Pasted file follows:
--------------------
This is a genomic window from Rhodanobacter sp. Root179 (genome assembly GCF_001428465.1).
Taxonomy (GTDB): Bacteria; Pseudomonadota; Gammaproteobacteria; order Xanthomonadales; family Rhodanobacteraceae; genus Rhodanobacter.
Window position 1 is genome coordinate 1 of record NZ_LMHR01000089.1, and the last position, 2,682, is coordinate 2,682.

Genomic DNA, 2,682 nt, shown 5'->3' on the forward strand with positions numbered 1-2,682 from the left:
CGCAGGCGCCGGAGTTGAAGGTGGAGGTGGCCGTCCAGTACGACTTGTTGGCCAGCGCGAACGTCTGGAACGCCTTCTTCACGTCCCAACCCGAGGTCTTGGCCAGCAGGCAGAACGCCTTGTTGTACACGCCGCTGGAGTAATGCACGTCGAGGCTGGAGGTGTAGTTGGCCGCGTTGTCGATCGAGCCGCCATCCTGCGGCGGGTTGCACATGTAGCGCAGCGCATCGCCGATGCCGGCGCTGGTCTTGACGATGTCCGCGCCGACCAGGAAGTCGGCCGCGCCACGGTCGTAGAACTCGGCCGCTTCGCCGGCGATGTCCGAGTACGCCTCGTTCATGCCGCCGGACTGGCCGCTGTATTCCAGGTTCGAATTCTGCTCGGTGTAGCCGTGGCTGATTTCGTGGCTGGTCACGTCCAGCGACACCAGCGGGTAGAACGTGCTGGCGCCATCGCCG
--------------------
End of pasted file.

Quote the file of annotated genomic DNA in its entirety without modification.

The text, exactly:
This is a genomic window from Rhodanobacter sp. Root179 (genome assembly GCF_001428465.1).
Taxonomy (GTDB): Bacteria; Pseudomonadota; Gammaproteobacteria; order Xanthomonadales; family Rhodanobacteraceae; genus Rhodanobacter.
Window position 1 is genome coordinate 1 of record NZ_LMHR01000089.1, and the last position, 2,682, is coordinate 2,682.

Genomic DNA, 2,682 nt, shown 5'->3' on the forward strand with positions numbered 1-2,682 from the left:
CGCAGGCGCCGGAGTTGAAGGTGGAGGTGGCCGTCCAGTACGACTTGTTGGCCAGCGCGAACGTCTGGAACGCCTTCTTCACGTCCCAACCCGAGGTCTTGGCCAGCAGGCAGAACGCCTTGTTGTACACGCCGCTGGAGTAATGCACGTCGAGGCTGGAGGTGTAGTTGGCCGCGTTGTCGATCGAGCCGCCATCCTGCGGCGGGTTGCACATGTAGCGCAGCGCATCGCCGATGCCGGCGCTGGTCTTGACGATGTCCGCGCCGACCAGGAAGTCGGCCGCGCCACGGTCGTAGAACTCGGCCGCTTCGCCGGCGATGTCCGAGTACGCCTCGTTCATGCCGCCGGACTGGCCGCTGTATTCCAGGTTCGAATTCTGCTCGGTGTAGCCGTGGCTGATTTCGTGGCTGGTCACGTCCAGCGACACCAGCGGGTAGAACGTGCTGGCGCCATCGCCG